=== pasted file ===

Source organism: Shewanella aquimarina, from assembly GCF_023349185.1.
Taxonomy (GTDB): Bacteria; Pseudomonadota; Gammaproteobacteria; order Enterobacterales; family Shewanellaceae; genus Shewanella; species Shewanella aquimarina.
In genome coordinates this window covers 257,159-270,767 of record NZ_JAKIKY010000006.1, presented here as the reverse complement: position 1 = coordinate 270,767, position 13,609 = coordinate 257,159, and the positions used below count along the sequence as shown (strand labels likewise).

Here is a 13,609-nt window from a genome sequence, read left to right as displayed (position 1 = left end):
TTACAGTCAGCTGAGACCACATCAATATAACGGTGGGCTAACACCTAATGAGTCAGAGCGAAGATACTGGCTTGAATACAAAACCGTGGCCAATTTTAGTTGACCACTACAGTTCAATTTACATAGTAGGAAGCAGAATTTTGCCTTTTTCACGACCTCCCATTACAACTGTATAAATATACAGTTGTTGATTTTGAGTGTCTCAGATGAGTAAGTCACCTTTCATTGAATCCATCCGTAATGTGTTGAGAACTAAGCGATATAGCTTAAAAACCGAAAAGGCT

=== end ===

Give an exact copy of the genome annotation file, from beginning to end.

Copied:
Source organism: Shewanella aquimarina, from assembly GCF_023349185.1.
Taxonomy (GTDB): Bacteria; Pseudomonadota; Gammaproteobacteria; order Enterobacterales; family Shewanellaceae; genus Shewanella; species Shewanella aquimarina.
In genome coordinates this window covers 257,159-270,767 of record NZ_JAKIKY010000006.1, presented here as the reverse complement: position 1 = coordinate 270,767, position 13,609 = coordinate 257,159, and the positions used below count along the sequence as shown (strand labels likewise).

Here is a 13,609-nt window from a genome sequence, read left to right as displayed (position 1 = left end):
TTACAGTCAGCTGAGACCACATCAATATAACGGTGGGCTAACACCTAATGAGTCAGAGCGAAGATACTGGCTTGAATACAAAACCGTGGCCAATTTTAGTTGACCACTACAGTTCAATTTACATAGTAGGAAGCAGAATTTTGCCTTTTTCACGACCTCCCATTACAACTGTATAAATATACAGTTGTTGATTTTGAGTGTCTCAGATGAGTAAGTCACCTTTCATTGAATCCATCCGTAATGTGTTGAGAACTAAGCGATATAGCTTAAAAACCGAAAAGGCT